splinters london film festival

In the 1980s, a pilot left a surfboard in a remote village in Papua New Guinea, a land known for cargo cults, witchcraft, and cannibalism. This is the result.

The Inertia

I was lucky enough to hit London at the same time as the London Surf Film Festival. I only managed to catch one film, however, so if I said it was the pick of the bunch, you’d be forgiven for thinking that I am full of rubbish. But I am not. The film won best documentary film, a nod to its fantastic direction and narrative.

Splinters is first time film project Adam Pesce. It is work of ethnographic passion set in Papua Guinea, where the growth of surfing culture is meticulously narrated. It begins by identifying the village elder that first surfed the “white man’s” board, and culminates with the first national surfing championships twenty years later. Yet it is the journey along the way that engrosses and absorbs the viewer’s attention in the soap opera details of the lives and culture of the inhabitants.

A rivalry rages between the two surf clubs, Sunset and Vanimo, ultimately leading to a depressing situation for one of the title characters, Amadeus, at the end of the film. Amadeus, the real star of the show, is a serial polygamist who ends up on the run from a hateful, embittered ex-partner. We also learn of two sisters both surfing, but living different lives – one married, the other free. There is the hard working Andy as well, the British/PNG president of the surf club, who tirelessly tries to keep all the tribal and cultural traditions at bay to questionably allow a civilizing of the community, with hopes for the ultimate success of the surfing championship.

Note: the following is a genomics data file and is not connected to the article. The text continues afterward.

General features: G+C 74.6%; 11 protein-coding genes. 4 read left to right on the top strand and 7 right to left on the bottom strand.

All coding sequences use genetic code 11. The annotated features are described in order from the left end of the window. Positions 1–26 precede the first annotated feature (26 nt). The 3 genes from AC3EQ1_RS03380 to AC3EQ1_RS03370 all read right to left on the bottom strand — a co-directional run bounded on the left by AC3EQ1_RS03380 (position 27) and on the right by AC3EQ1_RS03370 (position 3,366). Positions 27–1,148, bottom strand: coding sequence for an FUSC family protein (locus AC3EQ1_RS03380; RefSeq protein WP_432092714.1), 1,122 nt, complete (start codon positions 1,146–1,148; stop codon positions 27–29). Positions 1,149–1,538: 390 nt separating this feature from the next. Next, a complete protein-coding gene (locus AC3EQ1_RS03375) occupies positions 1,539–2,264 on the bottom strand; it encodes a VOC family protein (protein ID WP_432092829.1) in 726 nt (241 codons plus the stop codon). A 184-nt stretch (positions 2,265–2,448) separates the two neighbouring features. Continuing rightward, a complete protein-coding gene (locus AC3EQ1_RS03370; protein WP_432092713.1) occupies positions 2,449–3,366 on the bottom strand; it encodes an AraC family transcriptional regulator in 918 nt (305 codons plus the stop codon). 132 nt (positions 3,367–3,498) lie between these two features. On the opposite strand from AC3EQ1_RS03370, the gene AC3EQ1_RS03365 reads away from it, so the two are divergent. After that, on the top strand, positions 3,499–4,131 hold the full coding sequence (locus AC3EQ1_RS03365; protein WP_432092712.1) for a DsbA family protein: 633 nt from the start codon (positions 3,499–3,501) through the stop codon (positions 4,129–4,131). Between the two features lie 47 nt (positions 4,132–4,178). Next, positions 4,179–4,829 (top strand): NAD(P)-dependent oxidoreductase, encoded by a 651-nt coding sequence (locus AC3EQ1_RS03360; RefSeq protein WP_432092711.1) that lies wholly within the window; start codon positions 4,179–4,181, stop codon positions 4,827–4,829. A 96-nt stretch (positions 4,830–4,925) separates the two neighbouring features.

london film festival scott wicking adam pesce

Director Adam Pesce got emotional during the Q and A. Photo: Scott Wicking

The joy of the film is the demonstration of common themes that everyone can relate to and recognize in our own everyday lives. It encapsulates the tumultuous twists and turns of the world and characters that make life. The tribal traditions are emphasized by the two warring surf clubs, spurred by emotions of bitterness, envy and hate. It forces one to recognize that the choices we make in life decide our fate. Other characters share their hopes and dreams of travel and new opportunities outside of Papua New Guinea. The women in the film help demonstrate the universal fight of women to be shown respect and equality, given voice here by the sisters’ struggle to acquire a board to surf as the men monopolize them all. Abruptly, we witness a public beating of a woman by her brother, yet the deeper trauma and causes of this are left unresolved by the film. The cultural traditions in Papua New Guinea of tribalism, aggression, male supremacy, and polygamy are observed through a surfing lens.

The film is a deeply personal account from Adam Pesce, which is what makes the end so depressing. It left me thinking theislanders were somehow exploited in the name of a good entertainment. Not to ruin the story for you, but the serially polygamous – but far and away the most impressive surfer – Amadeus, gets a serious lesson in morality at the end of the film.

Splinters contains more passion, loyalty, competition, ambition and all around stoke for surf than you’re likely to see on any generic kind of surf film. It delves deep into cultural traditions, ethics and equality. I always like a film that makes us consider the wholeness of world and emphasizes our similarities, not differences.



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